Communities of Practice: a Brief Introduction by Etienne and Beverly Wenger-Trayners (2015) introduces a concept that has resonated with me since I first encountered it during my graduate studies nearly 20 years ago. Anyone who has ever practiced yoga in community intuitively understands its power to foster and inspire self-awareness, transformation, and empowered action. As modern yoga practitioners we know the energizing sensation of a community practice that balances the body, expands the mind, and brings the blissful realization of life’s unity. This embodied consciousness is our collective purpose, a path of yoga which spiritual seekers have followed for centuries. And while practicing yoga in community is a relatively recent phenomenon, the Wenger-Trayners’ Community of Practice (CoP) model, borrowed from research on social organizations, challenges us to reflect on how it might further enrich our beloved yoga journey.
The Wenger-Trayers suggest that the primary intention of CoPs is to help “groups of people who share a…passion for something they do, learn how to do it better as they interact regularly.” They identify three elements that are essential to any CoP. First, CoPs are made up of groups of people coming together, a community, around a common practice. Second, CoPs take up a shared practice which includes common goals, dialogue and activity—intentions, words and deeds. Third, the focus of CoPs is the generation of a knowledge domain, new knowledge in all its forms— information, concepts, understandings, beliefs, identities, insights, skills, and wisdom. So, what do we have to gain by adopting this teaching-practice model in yoga?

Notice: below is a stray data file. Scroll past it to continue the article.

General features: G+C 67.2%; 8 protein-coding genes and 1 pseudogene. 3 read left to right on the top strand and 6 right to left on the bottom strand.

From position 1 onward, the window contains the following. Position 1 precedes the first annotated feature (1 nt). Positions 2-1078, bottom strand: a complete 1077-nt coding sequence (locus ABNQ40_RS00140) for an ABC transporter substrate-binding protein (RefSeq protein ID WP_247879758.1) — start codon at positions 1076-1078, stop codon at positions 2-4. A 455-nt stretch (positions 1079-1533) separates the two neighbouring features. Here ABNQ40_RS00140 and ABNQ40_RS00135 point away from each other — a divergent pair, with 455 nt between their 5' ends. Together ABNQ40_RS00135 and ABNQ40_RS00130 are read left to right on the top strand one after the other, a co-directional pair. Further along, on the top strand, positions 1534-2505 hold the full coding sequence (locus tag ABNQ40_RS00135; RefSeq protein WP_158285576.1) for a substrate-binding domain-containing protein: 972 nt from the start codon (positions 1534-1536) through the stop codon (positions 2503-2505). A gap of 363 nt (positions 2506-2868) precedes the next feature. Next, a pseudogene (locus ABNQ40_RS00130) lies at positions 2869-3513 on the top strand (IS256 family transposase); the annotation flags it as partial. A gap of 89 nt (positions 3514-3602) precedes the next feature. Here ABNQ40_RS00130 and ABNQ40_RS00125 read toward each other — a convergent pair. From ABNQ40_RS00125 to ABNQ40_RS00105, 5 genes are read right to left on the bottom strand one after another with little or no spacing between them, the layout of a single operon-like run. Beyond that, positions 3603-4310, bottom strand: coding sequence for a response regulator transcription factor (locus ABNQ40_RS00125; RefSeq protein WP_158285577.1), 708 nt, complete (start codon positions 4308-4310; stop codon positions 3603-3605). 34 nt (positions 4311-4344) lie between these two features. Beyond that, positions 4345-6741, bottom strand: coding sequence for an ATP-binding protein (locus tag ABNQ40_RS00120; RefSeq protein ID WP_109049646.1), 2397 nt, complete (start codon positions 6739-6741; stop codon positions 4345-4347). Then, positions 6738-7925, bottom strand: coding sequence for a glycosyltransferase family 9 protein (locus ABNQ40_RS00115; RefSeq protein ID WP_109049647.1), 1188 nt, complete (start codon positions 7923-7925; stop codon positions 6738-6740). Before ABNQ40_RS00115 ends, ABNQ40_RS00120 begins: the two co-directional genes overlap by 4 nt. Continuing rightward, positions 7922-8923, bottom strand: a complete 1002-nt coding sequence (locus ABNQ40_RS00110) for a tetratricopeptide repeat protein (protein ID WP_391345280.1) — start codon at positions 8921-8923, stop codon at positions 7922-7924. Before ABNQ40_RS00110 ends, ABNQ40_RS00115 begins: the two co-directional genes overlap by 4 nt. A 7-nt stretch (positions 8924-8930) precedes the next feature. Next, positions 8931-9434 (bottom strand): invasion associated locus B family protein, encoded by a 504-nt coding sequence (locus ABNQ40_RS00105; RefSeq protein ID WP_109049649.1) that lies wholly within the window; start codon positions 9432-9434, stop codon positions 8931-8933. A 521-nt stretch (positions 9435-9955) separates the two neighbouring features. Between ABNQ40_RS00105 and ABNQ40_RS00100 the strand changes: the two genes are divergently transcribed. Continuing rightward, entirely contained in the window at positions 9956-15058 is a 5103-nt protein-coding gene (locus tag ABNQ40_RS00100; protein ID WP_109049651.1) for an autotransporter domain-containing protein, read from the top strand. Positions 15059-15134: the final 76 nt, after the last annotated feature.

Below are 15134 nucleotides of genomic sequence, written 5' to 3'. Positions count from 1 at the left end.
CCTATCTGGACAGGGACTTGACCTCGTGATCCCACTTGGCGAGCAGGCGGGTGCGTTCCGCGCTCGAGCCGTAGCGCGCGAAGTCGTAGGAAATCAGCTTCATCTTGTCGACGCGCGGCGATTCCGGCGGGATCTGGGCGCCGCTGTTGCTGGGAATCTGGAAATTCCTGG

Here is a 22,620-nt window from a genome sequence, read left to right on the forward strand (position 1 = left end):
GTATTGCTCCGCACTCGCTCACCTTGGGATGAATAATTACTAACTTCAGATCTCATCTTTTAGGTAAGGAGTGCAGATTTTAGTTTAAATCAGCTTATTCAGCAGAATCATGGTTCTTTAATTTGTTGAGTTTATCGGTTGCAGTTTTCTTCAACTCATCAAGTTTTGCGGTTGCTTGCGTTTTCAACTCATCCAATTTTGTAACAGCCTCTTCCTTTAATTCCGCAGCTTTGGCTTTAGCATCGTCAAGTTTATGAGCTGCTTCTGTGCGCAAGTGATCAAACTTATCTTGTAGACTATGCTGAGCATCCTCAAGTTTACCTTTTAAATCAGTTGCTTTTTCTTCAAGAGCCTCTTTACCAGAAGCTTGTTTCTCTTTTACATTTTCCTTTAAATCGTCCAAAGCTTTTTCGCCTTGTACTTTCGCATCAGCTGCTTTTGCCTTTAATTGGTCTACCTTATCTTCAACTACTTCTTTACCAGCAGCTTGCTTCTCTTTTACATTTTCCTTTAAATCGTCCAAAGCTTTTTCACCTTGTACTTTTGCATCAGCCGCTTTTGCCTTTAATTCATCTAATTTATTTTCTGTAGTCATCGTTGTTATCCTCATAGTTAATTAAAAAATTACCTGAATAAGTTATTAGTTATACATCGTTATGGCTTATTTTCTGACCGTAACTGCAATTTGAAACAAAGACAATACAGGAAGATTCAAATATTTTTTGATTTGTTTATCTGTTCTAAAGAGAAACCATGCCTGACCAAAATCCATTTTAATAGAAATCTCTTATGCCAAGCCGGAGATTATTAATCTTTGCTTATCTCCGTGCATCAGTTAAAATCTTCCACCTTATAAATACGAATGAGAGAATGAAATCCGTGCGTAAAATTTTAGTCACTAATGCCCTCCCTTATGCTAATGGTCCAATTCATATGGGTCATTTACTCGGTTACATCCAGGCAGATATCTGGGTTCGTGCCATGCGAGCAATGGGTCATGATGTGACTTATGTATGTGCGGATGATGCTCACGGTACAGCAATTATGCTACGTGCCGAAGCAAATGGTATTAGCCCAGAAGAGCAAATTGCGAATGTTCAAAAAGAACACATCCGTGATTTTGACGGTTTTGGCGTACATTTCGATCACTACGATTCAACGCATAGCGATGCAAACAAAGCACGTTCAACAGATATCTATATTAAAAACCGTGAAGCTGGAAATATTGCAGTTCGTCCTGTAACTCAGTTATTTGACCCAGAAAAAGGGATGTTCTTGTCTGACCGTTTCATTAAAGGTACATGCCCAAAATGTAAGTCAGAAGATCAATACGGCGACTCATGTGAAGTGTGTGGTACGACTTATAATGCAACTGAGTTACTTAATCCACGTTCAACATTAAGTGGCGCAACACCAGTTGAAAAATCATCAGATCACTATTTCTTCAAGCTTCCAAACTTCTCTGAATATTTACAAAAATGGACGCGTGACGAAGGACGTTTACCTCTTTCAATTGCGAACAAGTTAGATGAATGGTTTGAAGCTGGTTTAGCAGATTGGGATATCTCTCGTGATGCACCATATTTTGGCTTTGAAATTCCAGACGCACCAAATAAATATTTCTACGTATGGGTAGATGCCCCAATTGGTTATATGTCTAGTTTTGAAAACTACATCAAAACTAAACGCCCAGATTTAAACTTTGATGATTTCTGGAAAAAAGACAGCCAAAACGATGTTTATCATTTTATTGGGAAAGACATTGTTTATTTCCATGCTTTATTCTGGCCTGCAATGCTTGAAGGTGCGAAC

The simple answer to this question is: we unleash the power of this ancient spiritual practice to support practitioners’ needs for embodied connection, through community participation, ownership and innovation. The CoP model is highly responsive to modern yoga practitioners because it reorients us toward dedication to the practice, rather than to the teacher. At least three features of this model foster this reorientation: it is decentralized, collaborative, and generative. Decentralized means authority and expertise are not concentrated in the teacher or the lineage, but determined by the unique experiences and needs of the community members. In other words, this models is inherently student (and teacher-as-student) and practice-centered. CoPs are designed to support the individual yoga path, practice flexibility and innovation, and the yogi’s search to find the teacher within—instead of the mindless allegiance to a single yoga lineage or a teacher’s pre-determined goals. Because new understandings and practice innovations emerge from student need, knowledge and, therefore, power are distributed among members of the community. This fact makes CoPs highly resistant to the corrupting influences of ego, lineage-brand attachment, conflict of interest, and self-promotion. The teacher, as founder of a yoga CoP (i.e, class), is a model for self-inquiry practice and becomes a container—a reservoir that collects and holds knowledge established through community practice over time as new members join and leave the community. Furthermore, the teacher releases control of and shares responsibility for learning, becoming a resource and guide for dedicated students on the path. Emphasis on the unique journey of each member naturally fosters a safe space for physical exploration, emotional healing, intellectual curiosity, and spiritual expansion. And because everyone is viewed as an active participant, with unique challenges and talents, each member is encouraged to take ownership of their practice and growth. In CoPs, individual spiritual seekers, students and teachers alike, come together to support each other on their self-directed paths of self-care, self-discovery and self-empowerment, while simultaneously transforming community knowledge and identity.